Four years ago, my wife and I leaped out of our comfort zone when we helped plant a church in Murfreesboro, Tennessee. Many others did the same, quitting their jobs, transferring schools, and leaving their home to be a part of a vision our pastor cast to make the gospel more clearly known in our city.
Helping plant a church was transformational for me on many levels. More than anything, it helped develop in me a seriousness about Kingdom multiplication. I wanted to see disciples make disciples who make more disciples. I wanted to see churches send their own people to support and plant new churches.
I love the way J. D. Greear describes this mentality. In the book Sending Capacity, Not Seating Capacity: Why a Church Gains the Most When It Sends Its Best, Greear and co-author Mike McDaniel write, “The real mission of the church isn’t merely gathering converts but making and sending disciples.” Greear and McDaniel encourage churches to embrace sending capacity, not seating capacity, as the true measure of a church’s success.
But multiplication must happen not only on an individual and a church level but also on a group level. This has been the most challenging for me by far in the way I seek to lead and multiply my own small group. All growing groups eventually reach a size when authentic discussion and community begin to diminish. In my own group’s environment this number starts at about 15 individuals. Some environments can handle more and some less. Beyond this magic number you’ll see a drop-off in your group’s ability to effectively disciple one another. Sure, the talkers in the group will fill the allotted time for discussion, but the bigger your group grows, the less vulnerable people become, and the more likely they are to fade into the background. At this point starting a new group is imperative.
I have found it helpful to compare starting a new group to planting a new church. Unhealthy churches split, but healthy churches plant healthy churches. In the same way, healthy groups plant healthy groups. But this task has not always been easy for me to embrace. I have learned that in the same way planting a church requires sacrifice, so too does planting a group. You’ll be tempted to hang on to the group you perceive that you’ve built. You’ll fear losing your best friends or your best leaders to new groups. But by developing a group-planting mindset and encouraging individuals in your group to do the same, you will influence multiplication within your group as you’ve never seen before.
Here are some helpful tips on how to develop this group-planting mindset. Yes, groups come in all sizes and in different environments, and the structure of your groups ministry may not encourage the creation of new groups on your own. but I hope these ideas will spark some conversations about how multiplication occurs on the group level at your church.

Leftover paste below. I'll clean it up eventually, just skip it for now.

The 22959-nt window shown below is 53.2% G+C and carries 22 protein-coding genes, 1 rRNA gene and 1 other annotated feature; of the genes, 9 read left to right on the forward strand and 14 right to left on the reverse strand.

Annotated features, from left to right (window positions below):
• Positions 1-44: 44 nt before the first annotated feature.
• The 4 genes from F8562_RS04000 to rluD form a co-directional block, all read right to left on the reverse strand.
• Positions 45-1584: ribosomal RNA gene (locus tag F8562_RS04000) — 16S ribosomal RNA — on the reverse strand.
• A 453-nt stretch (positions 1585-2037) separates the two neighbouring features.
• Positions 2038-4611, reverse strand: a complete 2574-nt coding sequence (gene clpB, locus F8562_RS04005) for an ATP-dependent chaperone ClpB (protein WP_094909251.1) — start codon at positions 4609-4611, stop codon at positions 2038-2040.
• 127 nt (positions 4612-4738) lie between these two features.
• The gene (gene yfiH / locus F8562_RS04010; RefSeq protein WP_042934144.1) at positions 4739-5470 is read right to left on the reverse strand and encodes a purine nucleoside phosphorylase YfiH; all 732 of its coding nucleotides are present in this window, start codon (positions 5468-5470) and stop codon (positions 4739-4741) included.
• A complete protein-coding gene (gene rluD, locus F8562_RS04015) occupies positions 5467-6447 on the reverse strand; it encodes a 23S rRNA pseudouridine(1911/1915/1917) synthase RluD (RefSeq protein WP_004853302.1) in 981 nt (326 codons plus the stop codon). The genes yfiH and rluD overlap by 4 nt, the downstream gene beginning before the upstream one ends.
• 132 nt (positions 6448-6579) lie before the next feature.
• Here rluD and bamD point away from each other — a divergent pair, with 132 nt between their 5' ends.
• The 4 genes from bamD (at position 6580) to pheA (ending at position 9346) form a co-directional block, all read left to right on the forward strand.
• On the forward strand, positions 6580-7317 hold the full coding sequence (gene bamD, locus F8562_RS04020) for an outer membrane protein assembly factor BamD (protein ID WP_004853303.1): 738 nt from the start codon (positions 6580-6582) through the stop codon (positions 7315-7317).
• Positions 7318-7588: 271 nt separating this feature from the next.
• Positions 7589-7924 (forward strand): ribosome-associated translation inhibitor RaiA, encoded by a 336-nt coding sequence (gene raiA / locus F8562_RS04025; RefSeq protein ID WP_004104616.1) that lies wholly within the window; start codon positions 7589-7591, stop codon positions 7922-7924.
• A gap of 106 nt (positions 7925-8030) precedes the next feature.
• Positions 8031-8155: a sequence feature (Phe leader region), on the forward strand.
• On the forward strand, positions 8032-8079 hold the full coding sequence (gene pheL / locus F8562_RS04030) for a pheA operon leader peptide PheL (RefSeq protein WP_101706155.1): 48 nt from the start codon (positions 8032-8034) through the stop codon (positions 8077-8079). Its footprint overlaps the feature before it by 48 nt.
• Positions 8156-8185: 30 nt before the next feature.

Be willing. A leader’s willingness to plant a group is perhaps the biggest hurdle. Ask God to remove your fears of letting go of people for the sake of advancing His church. Unlike in a church plant, you will see these people often.
Develop leaders. Be intentional from the very beginning to seek out one or two co-leaders in your group. Be clear about your intentions for them to be future leaders, and be willing to let them teach and lead discussions from time to time. The church and its groups ministry will gain the most when you are willing to send your best. Regularly meet with these new leaders and graciously coach them. Address questions, concerns, or fears they may have about planting new groups.
Cast a vision for your group. Don’t hide this vision from your group. Teach them to embrace this group-planting mindset. Be direct with your group about the likelihood of planting a future group and ask for their cooperation to that end. If the goal of a group leader is to grow a healthy group, to raise up new leaders, and to send them out to reach others, the group will likely catch that same vision.
Have a plan. Discuss with your co-leader the best possible time to plant and the ideal number of members for each group. (This information will likely need to be communicated to your church’s groups director.) Remember that when you’ve hit your magic number, authentic discussion and growth will likely plateau or decline. I have seen this happen on multiple occasions. The goal is not for the core group to stay intact while a few others leave to fend for themselves. Encourage your group to embrace the reality that both groups, the planted and the planter, will feel very new and different.
Adopting this group-planting mindset and encouraging your group to catch that same vision are healthy steps toward multiplication in your church.
Joel Polk is a writer and editor for the discipleship publishing team in the Groups Ministry Division at Lifeway. He lives in Murfreesboro, TN with his wife Jenna and two-year-old daughter Lynley. They attend City Church, where Joel serves as an elder and a community group leader. Find him on Twitter: @joelpolk.